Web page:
8 Jan 2018 03:58pm

The leader in the locker room

Why change and ambiguity are baked into your career

Caption: Illustrations: Dan Murrell
In sports such as football it is common to find that the best players rarely make the best managers. On the other hand, the best managers were often journeyman players in their day. Playing and managing are different skills. The job of the player is to kick the ball, make tackles, run around the pitch and perhaps score a goal. Or that is what I am told.

The job of the manager is to stand on the side, waving his arms and arguing with the referee’s assistant. They also have to find the right talent, nurture it, pick the team and set the tactics. If the manager decides to run on the pitch and take out an opposition player, the fans will be more amused than the referee.

In the competitive world of sport, there is no hiding place. There is no room for sentimentality. Once the best player retires, they are history. You rarely promote them into the manager’s seat. In business it is different. Firms promote the best team player to be manager, with often catastrophic results. The newly minted manager becomes the leader in the locker room. They have succeeded by making tackles and passes and scoring goals. Promotion validates their success model so they try even harder to make tackles, passes and score goals.

And then they get confused when they get fired. These unprepared managers are often called accidental managers: they become managers by accident and they are accidents waiting to happen.

To succeed, you have to keep on reinventing yourself. You have to learn a new success formula each time you get promoted because the rules of the game keep on changing. Failure to change means failure.

Your leadership journey is a revolution on more or less every dimension. New employees, for example, are focused on getting through the day; top leaders also have to plan years ahead. After that the task focus shifts from doing, to managing others, to managing the enterprise at the top.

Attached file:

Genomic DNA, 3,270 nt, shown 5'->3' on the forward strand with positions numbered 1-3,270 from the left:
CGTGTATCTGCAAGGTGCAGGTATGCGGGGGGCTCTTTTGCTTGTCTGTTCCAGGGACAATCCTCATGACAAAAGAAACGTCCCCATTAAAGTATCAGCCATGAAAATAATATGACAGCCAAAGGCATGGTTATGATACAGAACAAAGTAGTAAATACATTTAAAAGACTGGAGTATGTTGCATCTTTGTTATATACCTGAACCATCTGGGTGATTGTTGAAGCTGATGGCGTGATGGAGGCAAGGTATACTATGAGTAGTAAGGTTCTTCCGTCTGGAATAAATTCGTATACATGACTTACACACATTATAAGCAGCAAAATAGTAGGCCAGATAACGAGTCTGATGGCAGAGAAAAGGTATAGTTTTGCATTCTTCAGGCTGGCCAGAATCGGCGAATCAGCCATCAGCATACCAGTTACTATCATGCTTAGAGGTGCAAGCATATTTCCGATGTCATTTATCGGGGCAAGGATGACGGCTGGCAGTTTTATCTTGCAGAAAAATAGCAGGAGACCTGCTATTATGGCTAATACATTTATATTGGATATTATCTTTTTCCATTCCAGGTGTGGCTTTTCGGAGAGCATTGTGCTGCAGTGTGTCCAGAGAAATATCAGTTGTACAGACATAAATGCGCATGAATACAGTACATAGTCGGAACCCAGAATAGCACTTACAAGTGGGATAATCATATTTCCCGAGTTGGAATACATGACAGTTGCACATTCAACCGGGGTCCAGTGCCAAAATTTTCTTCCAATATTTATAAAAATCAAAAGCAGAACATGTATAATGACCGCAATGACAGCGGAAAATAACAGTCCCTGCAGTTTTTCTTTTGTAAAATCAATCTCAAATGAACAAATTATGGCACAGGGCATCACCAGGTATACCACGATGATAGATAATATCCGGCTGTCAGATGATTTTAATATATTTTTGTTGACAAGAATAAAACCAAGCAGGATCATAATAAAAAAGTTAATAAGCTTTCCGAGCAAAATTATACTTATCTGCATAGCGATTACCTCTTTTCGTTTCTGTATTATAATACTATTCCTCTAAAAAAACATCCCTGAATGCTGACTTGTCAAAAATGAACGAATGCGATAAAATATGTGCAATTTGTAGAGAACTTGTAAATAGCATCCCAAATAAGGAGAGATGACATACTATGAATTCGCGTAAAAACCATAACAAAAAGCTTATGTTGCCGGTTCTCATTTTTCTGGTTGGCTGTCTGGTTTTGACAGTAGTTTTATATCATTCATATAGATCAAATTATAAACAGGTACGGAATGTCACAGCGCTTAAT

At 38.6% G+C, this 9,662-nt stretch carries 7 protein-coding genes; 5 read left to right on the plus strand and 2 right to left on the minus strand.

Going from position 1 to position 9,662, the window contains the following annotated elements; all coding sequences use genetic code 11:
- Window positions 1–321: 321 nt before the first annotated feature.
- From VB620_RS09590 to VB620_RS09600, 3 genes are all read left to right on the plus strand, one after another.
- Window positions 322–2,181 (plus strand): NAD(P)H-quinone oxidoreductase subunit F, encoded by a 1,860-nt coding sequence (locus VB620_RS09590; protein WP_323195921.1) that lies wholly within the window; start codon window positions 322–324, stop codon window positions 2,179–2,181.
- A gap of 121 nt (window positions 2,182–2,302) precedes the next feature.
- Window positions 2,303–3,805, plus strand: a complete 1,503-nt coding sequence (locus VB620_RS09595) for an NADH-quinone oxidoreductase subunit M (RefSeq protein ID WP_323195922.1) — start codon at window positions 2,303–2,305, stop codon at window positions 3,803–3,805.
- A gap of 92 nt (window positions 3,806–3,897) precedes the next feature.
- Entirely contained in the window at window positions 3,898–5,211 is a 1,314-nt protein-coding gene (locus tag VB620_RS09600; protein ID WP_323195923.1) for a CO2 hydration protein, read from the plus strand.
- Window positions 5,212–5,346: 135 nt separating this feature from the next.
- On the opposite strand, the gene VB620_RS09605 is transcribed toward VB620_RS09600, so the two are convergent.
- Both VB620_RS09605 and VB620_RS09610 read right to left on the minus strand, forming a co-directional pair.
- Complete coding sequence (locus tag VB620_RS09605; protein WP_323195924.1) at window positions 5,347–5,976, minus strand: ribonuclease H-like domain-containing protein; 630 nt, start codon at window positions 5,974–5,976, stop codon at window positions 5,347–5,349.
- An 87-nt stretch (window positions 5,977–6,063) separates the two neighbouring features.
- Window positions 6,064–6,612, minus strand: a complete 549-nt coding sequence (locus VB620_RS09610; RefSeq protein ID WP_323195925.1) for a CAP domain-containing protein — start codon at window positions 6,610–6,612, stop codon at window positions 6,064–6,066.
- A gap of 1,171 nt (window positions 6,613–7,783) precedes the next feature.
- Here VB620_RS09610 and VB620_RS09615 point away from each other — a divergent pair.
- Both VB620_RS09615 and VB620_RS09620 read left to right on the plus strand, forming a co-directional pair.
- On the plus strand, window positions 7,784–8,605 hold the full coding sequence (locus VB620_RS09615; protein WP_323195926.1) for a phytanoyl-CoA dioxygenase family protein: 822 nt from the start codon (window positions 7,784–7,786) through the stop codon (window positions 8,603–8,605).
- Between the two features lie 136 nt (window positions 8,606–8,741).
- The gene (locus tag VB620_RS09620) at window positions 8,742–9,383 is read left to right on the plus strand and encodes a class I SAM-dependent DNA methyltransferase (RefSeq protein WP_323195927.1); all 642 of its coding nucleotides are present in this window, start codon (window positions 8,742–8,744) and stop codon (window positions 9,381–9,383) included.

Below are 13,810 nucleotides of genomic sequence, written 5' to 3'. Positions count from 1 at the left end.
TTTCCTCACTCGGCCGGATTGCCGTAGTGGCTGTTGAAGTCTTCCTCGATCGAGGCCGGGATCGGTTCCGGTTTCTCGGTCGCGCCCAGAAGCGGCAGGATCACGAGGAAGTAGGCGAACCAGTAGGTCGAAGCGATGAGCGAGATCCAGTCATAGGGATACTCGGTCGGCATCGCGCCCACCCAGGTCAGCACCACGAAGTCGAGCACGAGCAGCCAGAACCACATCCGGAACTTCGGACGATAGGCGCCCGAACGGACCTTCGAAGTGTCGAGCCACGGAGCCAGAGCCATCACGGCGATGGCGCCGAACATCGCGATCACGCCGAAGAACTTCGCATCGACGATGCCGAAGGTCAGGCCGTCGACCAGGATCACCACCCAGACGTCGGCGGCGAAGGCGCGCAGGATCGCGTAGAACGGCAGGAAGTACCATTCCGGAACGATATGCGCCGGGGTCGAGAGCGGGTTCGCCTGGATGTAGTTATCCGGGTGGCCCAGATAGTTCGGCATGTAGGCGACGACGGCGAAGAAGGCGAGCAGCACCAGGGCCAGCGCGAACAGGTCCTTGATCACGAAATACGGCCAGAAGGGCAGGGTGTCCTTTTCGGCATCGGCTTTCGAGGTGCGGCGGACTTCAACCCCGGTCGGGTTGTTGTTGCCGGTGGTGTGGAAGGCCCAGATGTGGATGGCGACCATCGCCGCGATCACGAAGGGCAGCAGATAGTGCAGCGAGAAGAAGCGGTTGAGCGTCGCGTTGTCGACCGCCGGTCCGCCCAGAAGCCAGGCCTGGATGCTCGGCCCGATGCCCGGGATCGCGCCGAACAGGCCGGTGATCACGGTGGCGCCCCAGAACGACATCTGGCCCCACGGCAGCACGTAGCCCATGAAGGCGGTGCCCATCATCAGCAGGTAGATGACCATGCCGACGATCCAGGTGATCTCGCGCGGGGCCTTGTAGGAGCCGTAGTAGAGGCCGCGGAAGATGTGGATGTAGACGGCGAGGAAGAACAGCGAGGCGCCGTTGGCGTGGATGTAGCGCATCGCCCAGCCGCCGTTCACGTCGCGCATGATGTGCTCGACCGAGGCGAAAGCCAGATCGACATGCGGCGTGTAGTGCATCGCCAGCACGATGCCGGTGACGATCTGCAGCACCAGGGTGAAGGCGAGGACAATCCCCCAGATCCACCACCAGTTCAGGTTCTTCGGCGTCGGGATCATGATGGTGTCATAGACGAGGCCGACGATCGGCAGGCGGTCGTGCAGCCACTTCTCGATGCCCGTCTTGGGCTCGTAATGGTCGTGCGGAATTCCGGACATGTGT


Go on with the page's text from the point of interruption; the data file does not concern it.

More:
Critical skills will then shift from learning craft skills such as IT or accounting, to managing people and politics, to mastering finance and strategy. And the focus of who you rely on most moves from yourself, to your team, to the staff functions, which the CEO relies on but which entry level people often loathe.

As you progress you find your responsibility grows, but as your control grows so does your ambiguity. No one tells you what to do; you have to work out what to do yourself. Politics increase because you have to influence decisions, sell your agenda and gain buy in for what you want. Life at the bottom is tough because you have little control over your destiny, but at least it is clear what you have to do. At the top it is tough; although you have control, you also have ambiguity. The middle is the toughest zone: you have low control and high ambiguity.

Success at one level is no guarantee of success at the next level. From the perspective of the organisation, this means they may be promoting the wrong people: great players do not always make great managers. Instead, there is a Darwinian selection process in which those who adapt thrive, and those who do not adapt die off. The Peter principle claims that people get promoted to their level of incompetence; the nature of the leadership journey shows why the principle works. This is a huge waste of human talent.

You probably cannot change the way your firm manages its talent. But you can improve the odds of your personal success by understanding how the rules of the game keep on changing; you can also help your team improve their odds of success in the same way. When you understand the leadership journey you can help yourself and your team adapt and thrive.

Jo Owen is an author, a keynote speaker and the founder of eight NGOs. His latest book is Global Teams (FT Publishing/Pearson)